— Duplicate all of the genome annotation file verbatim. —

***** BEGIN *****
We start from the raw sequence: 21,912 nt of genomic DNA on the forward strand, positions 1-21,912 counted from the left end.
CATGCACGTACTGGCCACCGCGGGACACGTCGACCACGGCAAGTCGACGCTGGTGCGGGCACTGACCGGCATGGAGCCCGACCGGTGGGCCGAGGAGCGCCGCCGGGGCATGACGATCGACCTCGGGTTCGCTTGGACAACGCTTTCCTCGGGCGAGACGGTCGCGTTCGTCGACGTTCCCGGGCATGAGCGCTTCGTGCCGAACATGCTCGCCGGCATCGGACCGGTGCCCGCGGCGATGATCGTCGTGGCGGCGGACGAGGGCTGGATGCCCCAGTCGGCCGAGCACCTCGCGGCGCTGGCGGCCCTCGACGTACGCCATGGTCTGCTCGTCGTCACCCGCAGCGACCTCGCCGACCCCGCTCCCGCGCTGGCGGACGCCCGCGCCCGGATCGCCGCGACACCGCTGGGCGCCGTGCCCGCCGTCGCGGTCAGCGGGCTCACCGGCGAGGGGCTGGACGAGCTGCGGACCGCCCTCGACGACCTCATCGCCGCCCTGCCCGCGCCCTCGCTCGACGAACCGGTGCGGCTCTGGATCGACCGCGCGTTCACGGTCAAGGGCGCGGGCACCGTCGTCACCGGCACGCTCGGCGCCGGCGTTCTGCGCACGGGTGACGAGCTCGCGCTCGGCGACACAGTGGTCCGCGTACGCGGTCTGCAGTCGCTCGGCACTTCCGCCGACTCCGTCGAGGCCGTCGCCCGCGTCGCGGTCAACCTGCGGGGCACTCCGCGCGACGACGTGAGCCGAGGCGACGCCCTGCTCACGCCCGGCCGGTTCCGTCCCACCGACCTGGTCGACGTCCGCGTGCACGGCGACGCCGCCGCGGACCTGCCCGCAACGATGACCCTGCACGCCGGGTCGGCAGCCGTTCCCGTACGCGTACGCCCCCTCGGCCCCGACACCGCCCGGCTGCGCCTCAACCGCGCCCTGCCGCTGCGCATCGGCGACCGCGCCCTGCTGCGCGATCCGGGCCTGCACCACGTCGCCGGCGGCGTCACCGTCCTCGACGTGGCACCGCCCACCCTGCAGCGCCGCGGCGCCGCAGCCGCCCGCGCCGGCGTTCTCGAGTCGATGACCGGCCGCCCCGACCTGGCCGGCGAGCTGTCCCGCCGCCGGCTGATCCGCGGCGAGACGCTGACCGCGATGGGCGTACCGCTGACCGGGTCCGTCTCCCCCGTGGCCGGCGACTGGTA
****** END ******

We start from the raw sequence: 21,912 nt of genomic DNA on the forward strand, positions 1-21,912 counted from the left end.
CATGCACGTACTGGCCACCGCGGGACACGTCGACCACGGCAAGTCGACGCTGGTGCGGGCACTGACCGGCATGGAGCCCGACCGGTGGGCCGAGGAGCGCCGCCGGGGCATGACGATCGACCTCGGGTTCGCTTGGACAACGCTTTCCTCGGGCGAGACGGTCGCGTTCGTCGACGTTCCCGGGCATGAGCGCTTCGTGCCGAACATGCTCGCCGGCATCGGACCGGTGCCCGCGGCGATGATCGTCGTGGCGGCGGACGAGGGCTGGATGCCCCAGTCGGCCGAGCACCTCGCGGCGCTGGCGGCCCTCGACGTACGCCATGGTCTGCTCGTCGTCACCCGCAGCGACCTCGCCGACCCCGCTCCCGCGCTGGCGGACGCCCGCGCCCGGATCGCCGCGACACCGCTGGGCGCCGTGCCCGCCGTCGCGGTCAGCGGGCTCACCGGCGAGGGGCTGGACGAGCTGCGGACCGCCCTCGACGACCTCATCGCCGCCCTGCCCGCGCCCTCGCTCGACGAACCGGTGCGGCTCTGGATCGACCGCGCGTTCACGGTCAAGGGCGCGGGCACCGTCGTCACCGGCACGCTCGGCGCCGGCGTTCTGCGCACGGGTGACGAGCTCGCGCTCGGCGACACAGTGGTCCGCGTACGCGGTCTGCAGTCGCTCGGCACTTCCGCCGACTCCGTCGAGGCCGTCGCCCGCGTCGCGGTCAACCTGCGGGGCACTCCGCGCGACGACGTGAGCCGAGGCGACGCCCTGCTCACGCCCGGCCGGTTCCGTCCCACCGACCTGGTCGACGTCCGCGTGCACGGCGACGCCGCCGCGGACCTGCCCGCAACGATGACCCTGCACGCCGGGTCGGCAGCCGTTCCCGTACGCGTACGCCCCCTCGGCCCCGACACCGCCCGGCTGCGCCTCAACCGCGCCCTGCCGCTGCGCATCGGCGACCGCGCCCTGCTGCGCGATCCGGGCCTGCACCACGTCGCCGGCGGCGTCACCGTCCTCGACGTGGCACCGCCCACCCTGCAGCGCCGCGGCGCCGCAGCCGCCCGCGCCGGCGTTCTCGAGTCGATGACCGGCCGCCCCGACCTGGCCGGCGAGCTGTCCCGCCGCCGGCTGATCCGCGGCGAGACGCTGACCGCGATGGGCGTACCGCTGACCGGGTCCGTCTCCCCCGTGGCCGGCGACTGGTA